Wall St jumps as prospect of election winner rises
NEW YORK (Reuters) - U.S. stocks climbed on Tuesday on speculation the U.S. presidential election will produce a clear winner, removing a major source of uncertainty that has dogged investors.
Investors awaited results of a close race that will set the country's course for the next four years on spending, taxes, healthcare and other policies.
"I think it's relief that hopefully the election will be over," said Fred Dickson, chief market strategist at D.A. Davidson & Co. in Lake Oswego, Oregon.
"Clients at this point have built cash ahead of the elections, and it looks like the market is anticipating a post-elections surge knowing the election is finally over."
Polls showed President Barack Obama and Republican challenger Mitt Romney in a tight race, with a few battleground states expected to decide the winner. The outcome will affect industry sectors from energy to financials.
The Dow Jones industrial average was up 144.06 points, or 1.10 percent, at 13,256.50. The Standard & Poor's 500 Index was up 12.05 points, or 0.85 percent, at 1,429.31. The Nasdaq Composite Index was up 15.97 points, or 0.53 percent, at 3,015.63.
Stocks began adding to gains around 11:30 a.m. in New York, shortly after the close of European markets. E-mini futures contracts, a contract based on the S&P 500 index, also jumped at that time.
"Around 11:40 a.m., a huge order of contracts in e-mini futures went through, which looks like one big order. That caused a spike in our market," said James Dailey, portfolio manager at TEAM Asset Strategy fund in Harrisburg, Pennsylvania.
Gold and oil futures also gained. Among S&P 500 sectors energy led gains along with materials and industrial shares. The S&P 500 energy index was up 1.5 percent. Defense shares were also gaining, with shares of Raytheon (RTN.N) up 2.4 percent at $57.79.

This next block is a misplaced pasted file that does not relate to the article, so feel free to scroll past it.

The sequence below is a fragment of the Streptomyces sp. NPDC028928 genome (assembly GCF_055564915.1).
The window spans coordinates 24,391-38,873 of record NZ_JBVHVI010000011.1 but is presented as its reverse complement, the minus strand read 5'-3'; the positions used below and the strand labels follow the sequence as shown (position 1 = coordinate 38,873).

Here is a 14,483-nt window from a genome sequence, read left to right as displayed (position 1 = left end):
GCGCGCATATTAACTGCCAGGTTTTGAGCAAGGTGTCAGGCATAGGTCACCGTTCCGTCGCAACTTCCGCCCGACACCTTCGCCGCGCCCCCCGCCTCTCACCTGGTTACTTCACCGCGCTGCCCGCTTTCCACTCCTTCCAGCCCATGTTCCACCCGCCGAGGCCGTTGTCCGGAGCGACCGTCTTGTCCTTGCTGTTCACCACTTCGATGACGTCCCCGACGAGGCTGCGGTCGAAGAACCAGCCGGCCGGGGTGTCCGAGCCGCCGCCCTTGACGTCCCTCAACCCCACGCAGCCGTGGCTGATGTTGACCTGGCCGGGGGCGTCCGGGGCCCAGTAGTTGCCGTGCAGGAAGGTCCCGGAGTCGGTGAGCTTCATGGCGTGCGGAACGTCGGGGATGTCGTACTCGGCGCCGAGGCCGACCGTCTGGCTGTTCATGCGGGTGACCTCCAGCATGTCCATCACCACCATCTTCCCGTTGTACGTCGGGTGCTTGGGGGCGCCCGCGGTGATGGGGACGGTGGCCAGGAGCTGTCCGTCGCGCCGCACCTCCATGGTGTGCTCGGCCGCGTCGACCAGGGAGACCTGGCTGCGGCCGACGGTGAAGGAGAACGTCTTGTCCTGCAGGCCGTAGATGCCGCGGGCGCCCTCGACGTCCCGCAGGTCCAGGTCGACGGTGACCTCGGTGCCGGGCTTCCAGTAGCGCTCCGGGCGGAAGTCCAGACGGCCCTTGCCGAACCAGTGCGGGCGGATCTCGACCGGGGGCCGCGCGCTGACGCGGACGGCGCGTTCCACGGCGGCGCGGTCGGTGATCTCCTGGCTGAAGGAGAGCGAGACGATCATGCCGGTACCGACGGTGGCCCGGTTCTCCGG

Investors will also closely watch races in the Senate and House of Representatives that could affect the "fiscal cliff," or $600 billion in spending cuts and tax increases that are set to be automatically triggered at the end of the year.
The U.S. fiscal standoff threatens to bring on another recession unless a deal is reached between Congress and the White House.
"There's been a lot of talk that once the election is decided, no matter how it went, just to the have the uncertainty over would be good for the market. A number of people have bought into that and are trying to buy into tonight's news," said Rick Meckler, president of hedge fund LibertyView Capital Management LLC in Jersey City, New Jersey.
The gains came despite more disappointing results from U.S. companies, with S&P 500 earnings estimated down 0.6 percent for the third quarter from a year ago, Thomson Reuters data showed.
Express Scripts Holding Co (ESRX.O) plunged 12.4 percent to $55.07 and was the biggest drag on the Nasdaq after the pharmacy benefits manager said analysts' forecasts for its 2013 results were too aggressive.
(Additional reporting by Angela Moon and Herbert Lash; Editing by Kenneth Barry)
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